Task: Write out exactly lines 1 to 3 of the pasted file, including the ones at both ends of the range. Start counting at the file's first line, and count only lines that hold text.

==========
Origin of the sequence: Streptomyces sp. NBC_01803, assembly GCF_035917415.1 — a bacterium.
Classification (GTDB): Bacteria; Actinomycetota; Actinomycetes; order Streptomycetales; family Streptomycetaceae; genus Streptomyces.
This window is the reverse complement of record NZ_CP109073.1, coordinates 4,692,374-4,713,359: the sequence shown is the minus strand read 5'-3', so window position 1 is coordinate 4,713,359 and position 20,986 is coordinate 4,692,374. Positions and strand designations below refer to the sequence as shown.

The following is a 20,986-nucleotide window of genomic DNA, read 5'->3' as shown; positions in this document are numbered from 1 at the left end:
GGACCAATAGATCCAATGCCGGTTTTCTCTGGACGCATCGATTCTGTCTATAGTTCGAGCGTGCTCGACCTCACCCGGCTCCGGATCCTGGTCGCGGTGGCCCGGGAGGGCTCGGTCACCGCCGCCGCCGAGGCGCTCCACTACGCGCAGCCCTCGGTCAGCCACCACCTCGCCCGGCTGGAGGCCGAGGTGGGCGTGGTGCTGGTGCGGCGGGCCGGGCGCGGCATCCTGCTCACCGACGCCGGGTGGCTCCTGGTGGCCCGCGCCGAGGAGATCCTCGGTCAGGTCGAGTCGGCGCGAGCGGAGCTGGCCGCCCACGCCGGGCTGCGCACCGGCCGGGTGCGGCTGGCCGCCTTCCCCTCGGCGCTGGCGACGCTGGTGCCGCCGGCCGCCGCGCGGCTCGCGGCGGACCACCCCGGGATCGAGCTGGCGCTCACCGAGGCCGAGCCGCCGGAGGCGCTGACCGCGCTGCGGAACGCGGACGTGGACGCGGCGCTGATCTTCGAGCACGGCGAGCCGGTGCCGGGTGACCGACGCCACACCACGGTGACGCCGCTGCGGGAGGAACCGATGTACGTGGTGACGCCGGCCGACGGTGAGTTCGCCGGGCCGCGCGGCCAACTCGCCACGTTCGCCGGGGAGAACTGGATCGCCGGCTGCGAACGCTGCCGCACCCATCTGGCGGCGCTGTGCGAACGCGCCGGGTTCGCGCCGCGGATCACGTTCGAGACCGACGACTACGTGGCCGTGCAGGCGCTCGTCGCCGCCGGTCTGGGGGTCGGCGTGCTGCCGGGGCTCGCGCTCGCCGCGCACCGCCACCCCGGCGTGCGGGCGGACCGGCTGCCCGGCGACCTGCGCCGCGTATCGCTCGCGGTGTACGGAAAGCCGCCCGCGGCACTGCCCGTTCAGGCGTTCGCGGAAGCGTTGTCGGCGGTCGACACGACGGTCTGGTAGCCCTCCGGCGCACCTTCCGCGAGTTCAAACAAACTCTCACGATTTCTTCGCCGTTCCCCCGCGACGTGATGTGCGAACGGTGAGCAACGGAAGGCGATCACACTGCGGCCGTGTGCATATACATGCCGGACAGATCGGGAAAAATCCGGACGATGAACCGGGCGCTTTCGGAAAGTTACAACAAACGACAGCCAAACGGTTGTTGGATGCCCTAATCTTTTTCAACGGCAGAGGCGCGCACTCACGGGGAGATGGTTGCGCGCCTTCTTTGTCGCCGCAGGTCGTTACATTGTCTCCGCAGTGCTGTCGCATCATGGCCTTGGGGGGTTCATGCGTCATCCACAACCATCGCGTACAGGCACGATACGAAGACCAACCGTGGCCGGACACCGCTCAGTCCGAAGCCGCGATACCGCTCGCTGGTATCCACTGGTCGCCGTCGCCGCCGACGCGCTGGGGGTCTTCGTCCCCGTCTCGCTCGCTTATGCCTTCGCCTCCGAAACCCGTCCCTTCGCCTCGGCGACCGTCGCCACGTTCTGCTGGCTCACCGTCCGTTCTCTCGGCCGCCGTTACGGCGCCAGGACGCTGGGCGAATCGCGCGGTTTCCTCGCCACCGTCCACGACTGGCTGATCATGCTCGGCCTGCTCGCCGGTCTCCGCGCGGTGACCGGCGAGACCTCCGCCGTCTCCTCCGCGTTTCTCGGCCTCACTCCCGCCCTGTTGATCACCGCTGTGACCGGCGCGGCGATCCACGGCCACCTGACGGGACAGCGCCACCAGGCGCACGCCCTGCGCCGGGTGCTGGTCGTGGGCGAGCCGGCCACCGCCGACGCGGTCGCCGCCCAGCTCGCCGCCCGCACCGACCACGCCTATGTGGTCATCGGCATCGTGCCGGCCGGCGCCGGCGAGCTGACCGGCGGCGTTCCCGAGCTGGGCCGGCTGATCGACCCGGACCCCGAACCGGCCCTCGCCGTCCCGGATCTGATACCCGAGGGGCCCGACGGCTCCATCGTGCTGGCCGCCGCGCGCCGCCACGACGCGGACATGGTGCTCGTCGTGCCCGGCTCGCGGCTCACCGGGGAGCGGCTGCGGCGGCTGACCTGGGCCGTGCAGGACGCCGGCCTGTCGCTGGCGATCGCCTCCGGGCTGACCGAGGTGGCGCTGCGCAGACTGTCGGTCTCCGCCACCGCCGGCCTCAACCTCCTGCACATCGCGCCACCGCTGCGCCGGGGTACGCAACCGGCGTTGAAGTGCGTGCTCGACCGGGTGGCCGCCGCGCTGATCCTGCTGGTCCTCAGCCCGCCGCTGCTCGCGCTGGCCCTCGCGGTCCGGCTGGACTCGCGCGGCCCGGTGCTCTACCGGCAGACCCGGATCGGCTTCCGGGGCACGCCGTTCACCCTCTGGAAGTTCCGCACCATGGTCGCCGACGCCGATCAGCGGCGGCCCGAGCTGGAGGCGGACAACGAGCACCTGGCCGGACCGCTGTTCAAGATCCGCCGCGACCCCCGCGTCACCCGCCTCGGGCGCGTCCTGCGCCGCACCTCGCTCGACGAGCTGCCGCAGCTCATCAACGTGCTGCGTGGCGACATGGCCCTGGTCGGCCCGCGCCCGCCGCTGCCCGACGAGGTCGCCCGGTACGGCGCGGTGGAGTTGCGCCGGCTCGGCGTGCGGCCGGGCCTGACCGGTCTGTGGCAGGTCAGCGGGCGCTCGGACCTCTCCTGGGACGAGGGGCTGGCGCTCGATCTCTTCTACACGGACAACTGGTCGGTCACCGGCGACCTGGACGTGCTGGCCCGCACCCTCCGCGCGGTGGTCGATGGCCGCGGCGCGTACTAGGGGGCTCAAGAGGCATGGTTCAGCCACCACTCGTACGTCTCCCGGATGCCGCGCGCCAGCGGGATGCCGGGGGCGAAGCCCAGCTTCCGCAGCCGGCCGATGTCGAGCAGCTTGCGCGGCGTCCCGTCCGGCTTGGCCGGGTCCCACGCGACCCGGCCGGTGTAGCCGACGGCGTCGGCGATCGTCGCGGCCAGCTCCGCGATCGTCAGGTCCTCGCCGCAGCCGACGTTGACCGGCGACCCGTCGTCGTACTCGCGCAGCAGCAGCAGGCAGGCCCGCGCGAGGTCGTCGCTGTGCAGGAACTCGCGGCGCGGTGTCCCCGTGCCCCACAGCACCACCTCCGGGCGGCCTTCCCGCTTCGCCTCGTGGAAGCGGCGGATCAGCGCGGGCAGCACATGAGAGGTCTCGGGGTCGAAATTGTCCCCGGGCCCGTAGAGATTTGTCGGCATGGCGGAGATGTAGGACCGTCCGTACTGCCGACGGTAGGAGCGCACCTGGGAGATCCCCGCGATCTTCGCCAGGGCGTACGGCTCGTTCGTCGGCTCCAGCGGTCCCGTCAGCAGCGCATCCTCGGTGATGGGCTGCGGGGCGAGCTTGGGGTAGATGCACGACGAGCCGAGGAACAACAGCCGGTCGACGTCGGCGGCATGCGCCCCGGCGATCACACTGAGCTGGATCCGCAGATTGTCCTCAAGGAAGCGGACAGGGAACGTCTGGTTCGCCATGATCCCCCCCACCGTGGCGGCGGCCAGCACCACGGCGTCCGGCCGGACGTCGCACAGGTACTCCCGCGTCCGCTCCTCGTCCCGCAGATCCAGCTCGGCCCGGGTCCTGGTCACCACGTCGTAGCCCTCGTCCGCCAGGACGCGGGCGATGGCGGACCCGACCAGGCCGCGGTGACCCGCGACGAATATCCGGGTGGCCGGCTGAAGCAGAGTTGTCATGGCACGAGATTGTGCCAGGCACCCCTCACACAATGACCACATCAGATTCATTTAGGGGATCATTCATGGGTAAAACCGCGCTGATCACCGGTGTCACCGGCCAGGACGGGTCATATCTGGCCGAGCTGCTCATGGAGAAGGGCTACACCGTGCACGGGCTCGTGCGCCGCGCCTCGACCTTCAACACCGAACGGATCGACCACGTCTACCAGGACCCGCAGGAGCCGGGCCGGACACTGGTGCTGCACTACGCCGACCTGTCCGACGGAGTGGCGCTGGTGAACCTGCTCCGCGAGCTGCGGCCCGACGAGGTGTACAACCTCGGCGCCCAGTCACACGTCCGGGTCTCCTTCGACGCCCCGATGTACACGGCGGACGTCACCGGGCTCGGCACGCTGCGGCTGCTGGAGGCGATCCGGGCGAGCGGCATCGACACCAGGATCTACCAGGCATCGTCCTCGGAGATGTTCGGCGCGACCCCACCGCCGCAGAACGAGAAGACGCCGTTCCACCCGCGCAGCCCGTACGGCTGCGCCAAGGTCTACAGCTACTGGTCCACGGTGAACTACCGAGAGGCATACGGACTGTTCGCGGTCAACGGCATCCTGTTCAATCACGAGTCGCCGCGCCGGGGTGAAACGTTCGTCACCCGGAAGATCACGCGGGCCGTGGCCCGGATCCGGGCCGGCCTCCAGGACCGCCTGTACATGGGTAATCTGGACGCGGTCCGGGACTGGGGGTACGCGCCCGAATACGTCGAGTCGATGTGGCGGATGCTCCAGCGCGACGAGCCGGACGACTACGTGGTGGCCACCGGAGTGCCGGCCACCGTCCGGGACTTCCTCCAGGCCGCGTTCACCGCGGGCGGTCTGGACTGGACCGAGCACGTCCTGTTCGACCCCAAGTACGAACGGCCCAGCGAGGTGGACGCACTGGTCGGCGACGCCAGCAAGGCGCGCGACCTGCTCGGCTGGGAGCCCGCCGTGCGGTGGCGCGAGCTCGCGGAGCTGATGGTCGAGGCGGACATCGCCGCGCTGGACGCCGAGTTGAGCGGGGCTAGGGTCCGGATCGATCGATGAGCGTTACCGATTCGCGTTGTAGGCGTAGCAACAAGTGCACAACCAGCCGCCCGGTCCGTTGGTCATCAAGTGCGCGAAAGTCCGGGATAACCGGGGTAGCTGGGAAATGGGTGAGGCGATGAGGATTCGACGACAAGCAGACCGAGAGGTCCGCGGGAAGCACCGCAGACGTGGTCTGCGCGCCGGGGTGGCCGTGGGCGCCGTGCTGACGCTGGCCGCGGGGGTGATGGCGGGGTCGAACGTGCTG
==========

Origin of the sequence: Streptomyces sp. NBC_01803, assembly GCF_035917415.1 — a bacterium.
Classification (GTDB): Bacteria; Actinomycetota; Actinomycetes; order Streptomycetales; family Streptomycetaceae; genus Streptomyces.
This window is the reverse complement of record NZ_CP109073.1, coordinates 4,692,374-4,713,359: the sequence shown is the minus strand read 5'-3', so window position 1 is coordinate 4,713,359 and position 20,986 is coordinate 4,692,374. Positions and strand designations below refer to the sequence as shown.